Josh’s original post said “One obvious testable implication of the theory that the deal would create a merger to monopoly (in whatever relevant antitrust market you’d like) is that the post-merger firm would earn monopoly profits.” Disappointed, David and I read this language as proposing a test. Josh later clarified that this was never his intention, but it is still interesting to discuss the proposed test on the merits (even if no one actually proposed it). My post 7 attempts to do so, and to address Josh’s question from his post 4: “But how should be [we] update our Bayesian priors? Does the observation make the merger less likely to have been anticompetitive, more likely, or no change?” I pointed out that the evidence on post-merger financial performance could in principle affect our prior as to whether the merger created efficiencies as well as our prior as to whether it created market power. Josh now asks how much our priors ought to be modified with respect to XM Sirius. My guess is very little (with the caveat that I have done no actual analysis to see if the following conjecture is correct): the collapse of automobile sales (the major market for satellite radio) combined with the credit crisis (which would likely push a leveraged firm toward bankruptcy even if the firm’s assets are most profitably employed in their current business) would likely dominate the effects of the merger on current financial performance, so the fact of an impending bankruptcy would provide little information about the explanation for merger.
Glad to have you back disappointed.
Against my better judgment, let me repeat a few points for clarity and I’ll be happy to let you have the last word:
1. It was not a test. That’s clear from a plain reading of the language in the post and subsequent comments. Not much else to say there.
2. Your language about necessary and sufficient conditions pretends that it was a test. It wasn’t. The argument was that it was a relevant fact to evaluating the ex ante theories. I don’t think that proposition is even within the scope of reasonable debate. You’re either arguing post-merger performance is entirely irrelevant — in which case you are wrong, or arguing that by my suggesting it is relevant that I’ve proposed it as a sufficient condition — in which case you’re mistaken.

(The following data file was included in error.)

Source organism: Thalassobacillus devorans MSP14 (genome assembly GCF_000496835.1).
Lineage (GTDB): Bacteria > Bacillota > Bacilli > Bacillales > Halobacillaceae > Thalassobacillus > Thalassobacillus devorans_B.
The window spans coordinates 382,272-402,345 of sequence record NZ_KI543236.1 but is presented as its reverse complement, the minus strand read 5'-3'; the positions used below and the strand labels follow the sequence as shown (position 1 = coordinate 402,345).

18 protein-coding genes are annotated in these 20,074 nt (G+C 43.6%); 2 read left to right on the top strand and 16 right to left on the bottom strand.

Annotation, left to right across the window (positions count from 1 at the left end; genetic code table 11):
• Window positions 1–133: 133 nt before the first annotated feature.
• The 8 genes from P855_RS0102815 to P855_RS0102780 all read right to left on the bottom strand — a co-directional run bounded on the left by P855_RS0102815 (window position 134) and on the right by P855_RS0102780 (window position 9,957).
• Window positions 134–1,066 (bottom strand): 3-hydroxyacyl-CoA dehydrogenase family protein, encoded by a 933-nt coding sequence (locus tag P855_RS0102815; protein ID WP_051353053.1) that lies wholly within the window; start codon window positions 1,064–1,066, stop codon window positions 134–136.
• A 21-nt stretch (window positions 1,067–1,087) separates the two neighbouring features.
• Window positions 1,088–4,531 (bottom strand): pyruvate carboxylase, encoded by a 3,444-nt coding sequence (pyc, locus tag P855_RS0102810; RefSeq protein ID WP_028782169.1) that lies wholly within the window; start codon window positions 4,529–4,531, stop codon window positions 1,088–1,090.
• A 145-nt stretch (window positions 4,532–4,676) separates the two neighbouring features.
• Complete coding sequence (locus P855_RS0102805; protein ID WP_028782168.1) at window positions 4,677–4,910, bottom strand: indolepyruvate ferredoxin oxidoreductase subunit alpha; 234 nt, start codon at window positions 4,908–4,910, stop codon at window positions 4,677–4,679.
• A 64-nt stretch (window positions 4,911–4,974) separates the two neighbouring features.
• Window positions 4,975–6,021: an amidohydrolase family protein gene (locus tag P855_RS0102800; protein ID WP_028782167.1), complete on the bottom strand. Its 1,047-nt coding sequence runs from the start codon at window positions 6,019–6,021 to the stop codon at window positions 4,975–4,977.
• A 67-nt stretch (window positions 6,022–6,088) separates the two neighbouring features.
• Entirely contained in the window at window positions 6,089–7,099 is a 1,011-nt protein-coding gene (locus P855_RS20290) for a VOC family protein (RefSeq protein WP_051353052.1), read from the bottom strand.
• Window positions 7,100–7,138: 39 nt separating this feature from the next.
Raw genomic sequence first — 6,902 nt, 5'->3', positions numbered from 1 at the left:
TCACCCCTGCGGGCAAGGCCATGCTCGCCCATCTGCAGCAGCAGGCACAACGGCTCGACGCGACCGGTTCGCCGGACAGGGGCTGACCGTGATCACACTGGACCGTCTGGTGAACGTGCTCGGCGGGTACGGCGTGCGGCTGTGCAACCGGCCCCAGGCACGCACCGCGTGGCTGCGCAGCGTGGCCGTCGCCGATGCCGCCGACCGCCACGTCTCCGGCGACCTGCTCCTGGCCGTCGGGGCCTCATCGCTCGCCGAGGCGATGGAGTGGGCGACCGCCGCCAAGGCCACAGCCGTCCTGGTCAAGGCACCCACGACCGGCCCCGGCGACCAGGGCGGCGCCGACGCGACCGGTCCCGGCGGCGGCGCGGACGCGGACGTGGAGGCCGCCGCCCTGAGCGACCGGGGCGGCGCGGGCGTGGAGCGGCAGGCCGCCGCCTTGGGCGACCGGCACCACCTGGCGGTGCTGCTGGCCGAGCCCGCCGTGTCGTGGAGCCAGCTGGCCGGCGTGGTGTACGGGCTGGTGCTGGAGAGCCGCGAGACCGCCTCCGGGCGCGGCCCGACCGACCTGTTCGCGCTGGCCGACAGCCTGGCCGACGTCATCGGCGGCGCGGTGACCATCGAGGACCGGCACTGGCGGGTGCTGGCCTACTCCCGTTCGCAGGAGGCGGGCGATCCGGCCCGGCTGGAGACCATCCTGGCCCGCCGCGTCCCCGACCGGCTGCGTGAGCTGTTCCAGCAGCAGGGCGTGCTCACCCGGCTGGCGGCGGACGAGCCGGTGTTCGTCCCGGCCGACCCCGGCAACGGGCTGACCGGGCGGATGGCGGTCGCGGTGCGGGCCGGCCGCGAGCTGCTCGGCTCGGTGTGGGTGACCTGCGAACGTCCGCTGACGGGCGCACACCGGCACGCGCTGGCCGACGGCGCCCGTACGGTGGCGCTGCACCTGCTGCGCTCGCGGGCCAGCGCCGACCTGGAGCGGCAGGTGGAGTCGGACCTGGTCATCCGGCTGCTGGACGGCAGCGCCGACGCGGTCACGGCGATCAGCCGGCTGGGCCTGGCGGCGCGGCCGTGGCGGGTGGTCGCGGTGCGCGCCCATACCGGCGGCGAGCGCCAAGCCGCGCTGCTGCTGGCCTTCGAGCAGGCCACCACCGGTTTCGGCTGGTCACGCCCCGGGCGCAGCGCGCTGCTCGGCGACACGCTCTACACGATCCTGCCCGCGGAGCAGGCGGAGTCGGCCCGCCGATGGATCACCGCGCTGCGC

3. I completely agree with you that other factors would be necessary to tease out whether the post-merger performance truly said something about the market power or efficiency stories — OR was attributable to other factors. Obviously many other factors exist. You’ve named some. There are others too.
This is a very simple point. Does the change in post-merger performance, understanding that market conditions have changed in various ways, adjust priors. In fact, my post explicitly mentions changes in market conditions. I don’t list them. Why should I? That’s not the question I want to ask in the post. Its whether the fact of post-merger bankruptcy influences the views of its critics.
How this is “ignoring facts” is beyond me. And will continue to be beyond me … being simple minded I suppose, is a significant tax on my comprehension from time to time.
One might imagine an answer in which a critic says “the post-merger performance gives me less confidence in my priors despite the fact that I think that these other factors are the primary causes of the bankruptcy” OR “it doesn’t change my priors at all.” I wondered which view is more prevalent among critics. This seems like an interesting question to me.